Trouble in Mind is an eerily precedent show. Written and premiering off-Broadway in 1955, it is an illuminating show about the depictions of black actors on stage and screen. Producers, who wanted to take the show to Broadway in 1957, ironically asked the author to tone down the Black references in the play. Which is specifically what the play is about. Playwright Alice Childress would not comply, and so we come to the Broadway Premiere of Trouble in Mind some 66 years late. It was worth the wait.
|Brandon Michael Hall, Jessica Frances Dukes, Michael Zegan, LaChanze, Chuck Cooper (Joan Marcus)
Trouble in Mind covers a few days of a play rehearsal, with the new actors running through their lines and blocking. LaChanze plays Wiletta Mayer, the first to arrive to a bare stage set. She has a bit of banter with building manager Henry (Simon Jones). It is a small but critical moment that establishes that Wiletta and Henry both love the stage. This builds a bond with Henry (and the audience), who feels the same. Soon they are joined by a young Black man, a first time actor and recent college graduate, John Nevins (Brandon Michael Hall).
Since it is John’s first real stage job after college, Wiletta explains the power dynamics in the theater world. Blacks have learned a method to keep the peace and their jobs; laugh at jokes no matter if they are funny, do not argue over a scene, and defer when asked, are among a few of them. John listens but takes very little to heart as he is, and expects to be, treated as an equal. Wiletta cannot help but cynically note the types of roles Blacks get: servants, mammies, outlaws and slaves.
During their talk Millie (Jessica Frances Dukes) comes in. Millie is Wiletta’s closest frenemy. The two ladies talk, joke and exchange friendly insults as they wait for the rest of the cast. Next up is Judy (Danielle Campbell) the new white ingénue. Judy is fresh, idealistic and a recent transplant from Connecticut. Then Sheldon (Chuck Cooper) arrives, and now the cast is mostly in attendance. Unaware of the unspoken rules, Judy socializes with the rest of the cast, all Black, on stage.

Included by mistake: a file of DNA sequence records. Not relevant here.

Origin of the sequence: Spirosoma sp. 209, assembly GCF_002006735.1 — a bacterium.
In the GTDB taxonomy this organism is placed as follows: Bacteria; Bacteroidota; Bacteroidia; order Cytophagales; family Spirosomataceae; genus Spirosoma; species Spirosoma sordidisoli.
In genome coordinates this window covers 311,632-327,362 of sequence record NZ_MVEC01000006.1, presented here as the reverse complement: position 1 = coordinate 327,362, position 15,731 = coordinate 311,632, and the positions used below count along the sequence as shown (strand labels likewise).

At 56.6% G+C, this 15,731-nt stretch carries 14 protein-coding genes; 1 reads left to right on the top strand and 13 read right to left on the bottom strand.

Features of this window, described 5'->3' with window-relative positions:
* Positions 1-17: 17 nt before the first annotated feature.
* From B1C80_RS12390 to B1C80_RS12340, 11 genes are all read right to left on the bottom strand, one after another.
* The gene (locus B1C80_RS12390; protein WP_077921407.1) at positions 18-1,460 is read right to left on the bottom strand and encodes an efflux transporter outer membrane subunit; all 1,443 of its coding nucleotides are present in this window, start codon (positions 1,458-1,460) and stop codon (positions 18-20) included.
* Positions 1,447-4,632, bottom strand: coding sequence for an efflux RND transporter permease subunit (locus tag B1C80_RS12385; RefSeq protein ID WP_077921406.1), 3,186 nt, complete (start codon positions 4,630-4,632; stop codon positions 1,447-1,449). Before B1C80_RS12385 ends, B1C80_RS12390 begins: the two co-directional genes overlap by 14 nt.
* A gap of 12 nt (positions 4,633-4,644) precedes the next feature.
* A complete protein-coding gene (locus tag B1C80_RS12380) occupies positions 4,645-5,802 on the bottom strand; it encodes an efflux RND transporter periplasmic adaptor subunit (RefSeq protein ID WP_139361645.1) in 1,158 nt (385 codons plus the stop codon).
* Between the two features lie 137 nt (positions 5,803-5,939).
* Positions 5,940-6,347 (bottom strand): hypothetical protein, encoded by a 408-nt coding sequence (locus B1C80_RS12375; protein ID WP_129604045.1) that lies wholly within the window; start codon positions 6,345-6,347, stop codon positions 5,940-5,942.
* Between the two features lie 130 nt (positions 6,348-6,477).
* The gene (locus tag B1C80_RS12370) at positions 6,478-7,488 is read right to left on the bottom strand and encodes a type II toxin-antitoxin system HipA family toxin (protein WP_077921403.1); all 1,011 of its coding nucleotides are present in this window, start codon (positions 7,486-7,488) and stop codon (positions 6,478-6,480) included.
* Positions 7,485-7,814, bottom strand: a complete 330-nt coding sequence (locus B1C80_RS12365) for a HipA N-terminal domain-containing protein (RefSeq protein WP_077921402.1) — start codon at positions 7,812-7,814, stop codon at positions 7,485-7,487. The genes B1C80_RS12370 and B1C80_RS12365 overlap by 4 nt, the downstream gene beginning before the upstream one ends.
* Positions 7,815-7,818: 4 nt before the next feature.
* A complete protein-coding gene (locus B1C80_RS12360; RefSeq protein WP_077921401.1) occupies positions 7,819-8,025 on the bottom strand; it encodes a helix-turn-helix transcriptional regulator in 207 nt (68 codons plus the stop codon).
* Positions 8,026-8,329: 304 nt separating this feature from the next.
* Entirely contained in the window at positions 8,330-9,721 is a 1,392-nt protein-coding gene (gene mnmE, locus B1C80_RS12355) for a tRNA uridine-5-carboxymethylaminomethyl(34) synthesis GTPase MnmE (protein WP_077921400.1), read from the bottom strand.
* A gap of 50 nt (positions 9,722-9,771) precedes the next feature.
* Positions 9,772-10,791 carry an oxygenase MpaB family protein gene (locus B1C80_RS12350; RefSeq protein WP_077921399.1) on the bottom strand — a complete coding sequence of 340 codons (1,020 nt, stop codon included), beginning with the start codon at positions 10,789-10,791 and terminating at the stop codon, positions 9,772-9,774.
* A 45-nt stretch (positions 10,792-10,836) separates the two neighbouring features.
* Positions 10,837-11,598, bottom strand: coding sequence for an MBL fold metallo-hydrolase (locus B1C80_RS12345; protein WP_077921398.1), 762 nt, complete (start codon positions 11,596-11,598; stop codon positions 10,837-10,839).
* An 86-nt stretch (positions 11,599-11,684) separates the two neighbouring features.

Finally, the director Al Manners (Michael Zegen) arrives with a pep talk and a smile. Al has worked with most of the cast before and greets them warmly. Mr. Zegen is great in this role, giving a razor’s edge performance between friendly and dismissive. His character’s friendship with Wiletta and the cast makes the Al a sympathetic character. Still, the Black cast cannot help but giggle as John notices all the mannerisms in Al which Wiletta had warned him about. A run through starts and the intelligent Black cast members slip into on stereotypical roles, their English easily switching to a “Stepin Fetchit” dialect.
All goes well until a scene comes up that Wiletta objects to. She and Al superficially discuss it, but Al quickly pulls rank, pledging to raise the issue to the playwright. When Wiletta brings it up again the next day, Al notes that the writer and director want it the way it is. Wiletta explains that a real mother, black or white, would never act in this way.
|LaChanze, Chuck Cooper, Michael Zegen (Joan Marcus)
Wiletta’s objection grows into an argument as Al demands she play the scene as written. Their friendship cannot overcome the disagreement. In fact, this disagreement goes right to the heart of their relationship.
Trouble in Mind speaks to many of us. If you grew up watching old movies or TV, author Alice Childress’ play leads you to question your own memories and stereotypes. The play is funny and angry, justifiably so. What is a heart breaking is how little, in the 66 years since this was written, has changed.
The cast is glorious. LaChanze blows through you as Wiletta, the veteran actor who has swallowed her feelings 1 time too many. Michael Zegen takes his natural charm and adds just enough condescension. He sees Wiletta’s pushback as unjust to him, since he has done a lot to help the cast. Jessica Frances Duke plays her character so over the top you have to love her. She is balanced by Tony Winner Chuck Cooper’s stoicism. Veteran and excellent director, Charles Randolph-Wright, keeps this play from ever feeling dated or ponderous. Trouble in Mind has waited a long time for its Broadway Premiere, but it is worth it.
Trouble in Mind
Director: Charles Randolph-Wright | Playwright: Alice Childress | Cast: LaChanze. Michael Zegan, Chuck Cooper, Danielle Campbell, Jessica Frances Dukes, Brandon Michael Hall, Simon Jones, Alex Mickiewicz, Don Stephenson